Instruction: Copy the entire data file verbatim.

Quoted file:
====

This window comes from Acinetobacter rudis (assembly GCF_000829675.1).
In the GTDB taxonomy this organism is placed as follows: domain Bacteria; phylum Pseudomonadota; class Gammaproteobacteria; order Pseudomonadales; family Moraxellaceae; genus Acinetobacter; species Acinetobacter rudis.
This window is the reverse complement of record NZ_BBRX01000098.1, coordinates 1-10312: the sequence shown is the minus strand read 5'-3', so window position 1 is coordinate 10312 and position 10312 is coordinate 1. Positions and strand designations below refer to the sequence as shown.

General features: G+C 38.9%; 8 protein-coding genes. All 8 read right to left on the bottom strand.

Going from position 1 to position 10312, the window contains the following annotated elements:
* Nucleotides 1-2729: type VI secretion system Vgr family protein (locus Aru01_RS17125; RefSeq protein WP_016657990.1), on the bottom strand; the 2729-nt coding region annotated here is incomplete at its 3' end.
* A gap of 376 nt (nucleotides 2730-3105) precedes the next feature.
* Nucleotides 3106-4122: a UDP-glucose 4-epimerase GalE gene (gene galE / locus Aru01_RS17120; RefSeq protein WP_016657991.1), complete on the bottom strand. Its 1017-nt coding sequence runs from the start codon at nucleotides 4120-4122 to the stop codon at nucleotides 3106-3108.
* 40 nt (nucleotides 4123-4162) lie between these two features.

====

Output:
This window comes from Acinetobacter rudis (assembly GCF_000829675.1).
In the GTDB taxonomy this organism is placed as follows: domain Bacteria; phylum Pseudomonadota; class Gammaproteobacteria; order Pseudomonadales; family Moraxellaceae; genus Acinetobacter; species Acinetobacter rudis.
This window is the reverse complement of record NZ_BBRX01000098.1, coordinates 1-10312: the sequence shown is the minus strand read 5'-3', so window position 1 is coordinate 10312 and position 10312 is coordinate 1. Positions and strand designations below refer to the sequence as shown.

General features: G+C 38.9%; 8 protein-coding genes. All 8 read right to left on the bottom strand.

Going from position 1 to position 10312, the window contains the following annotated elements:
* Nucleotides 1-2729: type VI secretion system Vgr family protein (locus Aru01_RS17125; RefSeq protein WP_016657990.1), on the bottom strand; the 2729-nt coding region annotated here is incomplete at its 3' end.
* A gap of 376 nt (nucleotides 2730-3105) precedes the next feature.
* Nucleotides 3106-4122: a UDP-glucose 4-epimerase GalE gene (gene galE / locus Aru01_RS17120; RefSeq protein WP_016657991.1), complete on the bottom strand. Its 1017-nt coding sequence runs from the start codon at nucleotides 4120-4122 to the stop codon at nucleotides 3106-3108.
* 40 nt (nucleotides 4123-4162) lie between these two features.